September 10th, 2019 · 17 comments
In computer programming, it’s common to split your program into multiple different threads that run simultaneously, as this often simplifies application design.
Imagine, for example, you’re creating a basic game. You might have one thread dedicated to updating the graphics on the screen, another thread dedicated to calculating the next move, and another monitoring the mouse to see if the user is trying to click.
You could, of course, write a single-threaded program that explicitly switches back and forth between working on these different tasks, but it’s often much easier for the programmer to write independent threads, each dedicated to its own part of the larger system.
In a world before multi-core processors, these threads weren’t actually running simultaneously, as the underlying processor could only execute one instruction at a time. What it did instead was switch rapidly between the threads, executing a few instructions from one, before moving on to the next, then the next, and then back to the first, and so on — providing a staccato-paced pseudo-simultaneity that was close enough to true parallel processing to serve the desired purpose.
Something I’ve noticed is that many modern knowledge workers approach their work like a multi-threaded computer program. They’ve agreed to many, many different projects, investigations, queries and small tasks, and attempt, each day, to keep advancing them all in parallel by turning their attention rapidly from one to another — replying to an email here, dashing off a quick message there, and so on — like a CPU dividing its cycles between different pieces of code.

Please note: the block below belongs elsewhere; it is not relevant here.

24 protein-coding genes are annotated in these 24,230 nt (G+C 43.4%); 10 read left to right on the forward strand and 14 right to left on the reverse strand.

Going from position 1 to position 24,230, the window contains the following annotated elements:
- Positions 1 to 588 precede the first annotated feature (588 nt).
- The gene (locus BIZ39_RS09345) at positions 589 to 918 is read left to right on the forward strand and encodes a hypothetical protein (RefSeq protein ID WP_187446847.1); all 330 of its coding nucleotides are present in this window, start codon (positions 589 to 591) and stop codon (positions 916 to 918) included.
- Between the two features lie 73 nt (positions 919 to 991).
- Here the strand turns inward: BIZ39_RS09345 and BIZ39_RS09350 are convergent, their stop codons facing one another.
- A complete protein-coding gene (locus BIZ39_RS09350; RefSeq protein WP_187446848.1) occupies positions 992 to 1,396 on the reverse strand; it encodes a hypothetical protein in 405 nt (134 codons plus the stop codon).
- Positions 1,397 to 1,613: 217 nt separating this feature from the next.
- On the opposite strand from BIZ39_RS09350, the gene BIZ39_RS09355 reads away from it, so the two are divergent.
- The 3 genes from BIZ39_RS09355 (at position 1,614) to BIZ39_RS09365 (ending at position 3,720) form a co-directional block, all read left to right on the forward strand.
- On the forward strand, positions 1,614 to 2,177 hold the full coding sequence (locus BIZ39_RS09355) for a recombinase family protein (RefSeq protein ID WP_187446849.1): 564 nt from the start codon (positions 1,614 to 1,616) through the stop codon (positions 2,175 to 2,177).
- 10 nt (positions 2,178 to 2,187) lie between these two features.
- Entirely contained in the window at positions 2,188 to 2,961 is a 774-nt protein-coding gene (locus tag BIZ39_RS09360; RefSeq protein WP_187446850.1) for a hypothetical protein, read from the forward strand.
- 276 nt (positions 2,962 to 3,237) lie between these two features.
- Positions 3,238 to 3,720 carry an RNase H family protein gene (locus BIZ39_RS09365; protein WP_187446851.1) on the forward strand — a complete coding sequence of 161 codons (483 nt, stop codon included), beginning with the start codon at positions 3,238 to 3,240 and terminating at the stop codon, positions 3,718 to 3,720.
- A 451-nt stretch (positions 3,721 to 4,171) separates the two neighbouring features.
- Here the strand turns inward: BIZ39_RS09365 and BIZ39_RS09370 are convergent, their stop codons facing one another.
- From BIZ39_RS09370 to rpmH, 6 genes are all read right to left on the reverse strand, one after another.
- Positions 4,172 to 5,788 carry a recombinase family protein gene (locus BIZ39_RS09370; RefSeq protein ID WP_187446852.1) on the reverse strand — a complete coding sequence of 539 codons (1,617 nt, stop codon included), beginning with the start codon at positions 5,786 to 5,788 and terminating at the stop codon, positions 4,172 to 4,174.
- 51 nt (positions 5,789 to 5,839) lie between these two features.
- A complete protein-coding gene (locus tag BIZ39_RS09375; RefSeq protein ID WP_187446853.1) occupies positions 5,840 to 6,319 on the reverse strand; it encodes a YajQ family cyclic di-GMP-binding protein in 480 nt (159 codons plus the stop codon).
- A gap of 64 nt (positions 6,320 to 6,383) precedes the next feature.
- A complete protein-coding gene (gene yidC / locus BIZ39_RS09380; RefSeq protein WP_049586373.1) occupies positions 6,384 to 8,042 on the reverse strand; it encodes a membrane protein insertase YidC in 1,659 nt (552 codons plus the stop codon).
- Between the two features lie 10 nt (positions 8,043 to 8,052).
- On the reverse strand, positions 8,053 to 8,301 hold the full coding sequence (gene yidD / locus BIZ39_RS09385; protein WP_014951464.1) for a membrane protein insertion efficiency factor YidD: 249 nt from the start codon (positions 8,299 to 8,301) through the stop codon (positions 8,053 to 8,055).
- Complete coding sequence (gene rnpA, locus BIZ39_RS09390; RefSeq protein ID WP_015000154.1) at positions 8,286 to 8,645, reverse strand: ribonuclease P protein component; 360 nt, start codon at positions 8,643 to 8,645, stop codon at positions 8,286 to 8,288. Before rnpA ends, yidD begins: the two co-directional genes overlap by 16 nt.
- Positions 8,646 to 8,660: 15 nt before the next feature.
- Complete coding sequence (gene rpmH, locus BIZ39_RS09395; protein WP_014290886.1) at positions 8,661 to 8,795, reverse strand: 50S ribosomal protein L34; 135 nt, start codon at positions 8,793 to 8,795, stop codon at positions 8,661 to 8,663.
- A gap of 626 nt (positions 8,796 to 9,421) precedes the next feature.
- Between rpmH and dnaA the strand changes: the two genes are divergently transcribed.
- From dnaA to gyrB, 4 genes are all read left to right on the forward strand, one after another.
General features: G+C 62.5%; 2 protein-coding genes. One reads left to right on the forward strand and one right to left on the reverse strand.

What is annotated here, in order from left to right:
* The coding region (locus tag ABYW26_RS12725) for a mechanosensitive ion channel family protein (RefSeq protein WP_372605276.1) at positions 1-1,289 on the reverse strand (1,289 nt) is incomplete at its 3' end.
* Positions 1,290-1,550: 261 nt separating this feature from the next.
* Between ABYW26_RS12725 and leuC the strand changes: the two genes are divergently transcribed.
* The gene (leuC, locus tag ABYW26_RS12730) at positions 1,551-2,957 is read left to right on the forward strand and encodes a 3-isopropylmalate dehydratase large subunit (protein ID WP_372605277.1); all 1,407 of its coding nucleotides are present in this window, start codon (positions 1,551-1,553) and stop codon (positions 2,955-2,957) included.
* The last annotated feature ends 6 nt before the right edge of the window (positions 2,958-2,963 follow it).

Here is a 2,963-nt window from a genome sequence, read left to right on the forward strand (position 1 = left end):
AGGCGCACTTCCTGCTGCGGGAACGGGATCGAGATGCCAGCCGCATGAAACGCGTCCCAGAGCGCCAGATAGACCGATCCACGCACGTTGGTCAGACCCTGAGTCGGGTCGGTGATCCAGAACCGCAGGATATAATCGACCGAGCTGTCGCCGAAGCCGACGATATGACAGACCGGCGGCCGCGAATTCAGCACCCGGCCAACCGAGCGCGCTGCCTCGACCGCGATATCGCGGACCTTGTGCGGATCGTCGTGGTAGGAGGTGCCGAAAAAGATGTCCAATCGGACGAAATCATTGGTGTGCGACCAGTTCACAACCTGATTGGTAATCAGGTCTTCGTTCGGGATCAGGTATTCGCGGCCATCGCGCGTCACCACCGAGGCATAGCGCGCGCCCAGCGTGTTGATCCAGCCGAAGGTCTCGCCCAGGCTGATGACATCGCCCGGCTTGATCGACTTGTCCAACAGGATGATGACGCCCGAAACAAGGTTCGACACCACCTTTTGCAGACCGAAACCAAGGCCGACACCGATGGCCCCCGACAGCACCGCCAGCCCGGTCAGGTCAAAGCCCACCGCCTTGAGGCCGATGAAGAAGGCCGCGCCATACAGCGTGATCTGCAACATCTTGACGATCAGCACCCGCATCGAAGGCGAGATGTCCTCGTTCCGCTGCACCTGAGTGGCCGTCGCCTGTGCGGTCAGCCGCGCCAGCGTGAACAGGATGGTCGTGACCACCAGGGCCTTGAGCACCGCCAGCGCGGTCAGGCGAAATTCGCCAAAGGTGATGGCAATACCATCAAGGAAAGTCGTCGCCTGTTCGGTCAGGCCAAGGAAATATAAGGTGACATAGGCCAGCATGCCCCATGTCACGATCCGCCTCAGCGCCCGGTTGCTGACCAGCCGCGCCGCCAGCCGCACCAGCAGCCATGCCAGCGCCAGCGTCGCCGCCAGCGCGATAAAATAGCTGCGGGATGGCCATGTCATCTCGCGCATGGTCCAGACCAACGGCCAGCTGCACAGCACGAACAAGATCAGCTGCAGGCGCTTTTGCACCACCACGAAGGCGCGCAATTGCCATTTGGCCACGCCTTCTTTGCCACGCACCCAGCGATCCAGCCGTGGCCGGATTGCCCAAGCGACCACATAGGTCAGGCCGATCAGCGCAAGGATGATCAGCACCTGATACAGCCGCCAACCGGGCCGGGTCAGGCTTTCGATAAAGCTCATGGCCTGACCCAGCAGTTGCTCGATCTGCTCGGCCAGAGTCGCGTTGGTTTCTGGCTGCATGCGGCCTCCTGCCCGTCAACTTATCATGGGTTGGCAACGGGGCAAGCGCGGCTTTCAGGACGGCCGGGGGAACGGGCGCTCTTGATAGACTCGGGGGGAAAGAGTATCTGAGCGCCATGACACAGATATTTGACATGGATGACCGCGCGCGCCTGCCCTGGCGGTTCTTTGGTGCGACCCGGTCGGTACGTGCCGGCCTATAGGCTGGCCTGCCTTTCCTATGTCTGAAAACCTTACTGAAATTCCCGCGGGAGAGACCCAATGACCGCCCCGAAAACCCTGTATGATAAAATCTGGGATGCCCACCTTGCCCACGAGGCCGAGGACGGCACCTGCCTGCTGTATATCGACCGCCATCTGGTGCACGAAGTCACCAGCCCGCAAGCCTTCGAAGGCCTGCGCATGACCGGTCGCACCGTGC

The problem with this analogy is that the human brain is not a computer processor. A silicon chip etched with microscopic circuits switches cleanly from instruction to instruction, agnostic to the greater context from which the current instruction arrived: op codes are executed; electrons flow; the circuit clears; the next op code is loaded.
The human brain is messier.
When you switch your brain to a new “thread,” a whole complicated mess of neural activity begins to activate the proper sub-networks and suppress others. This takes time. When you then rapidly switch to another “thread,” that work doesn’t clear instantaneously like electrons emptying from a circuit, but instead lingers, causing conflict with the new task.
To make matters worse, the idle “threads” don’t sit passively in memory, waiting quietly to be summoned by your neural processor, they’re instead an active presence, generating middle-of-the-night anxiety, and pulling at your attention. To paraphrase David Allen, the more commitments lurking in your mind, the more psychic toll they exert.
This is all to say that the closer I look at the evidence regarding how our brains function, the more I’m convinced that we’re designed to be single-threaded, working on things one at a time, waiting to reach a natural stopping point before moving on to what’s next.
So why do we tolerate all the negative side-effects generated from trying to force our neurons to poorly simulate parallel programs? Because it’s easier, in the moment, than trying to develop professional workflows that better respect our brains’ fundamental nature.
This explanation is understandable. But to a computer scientist trained in optimality, it also seems far from acceptable.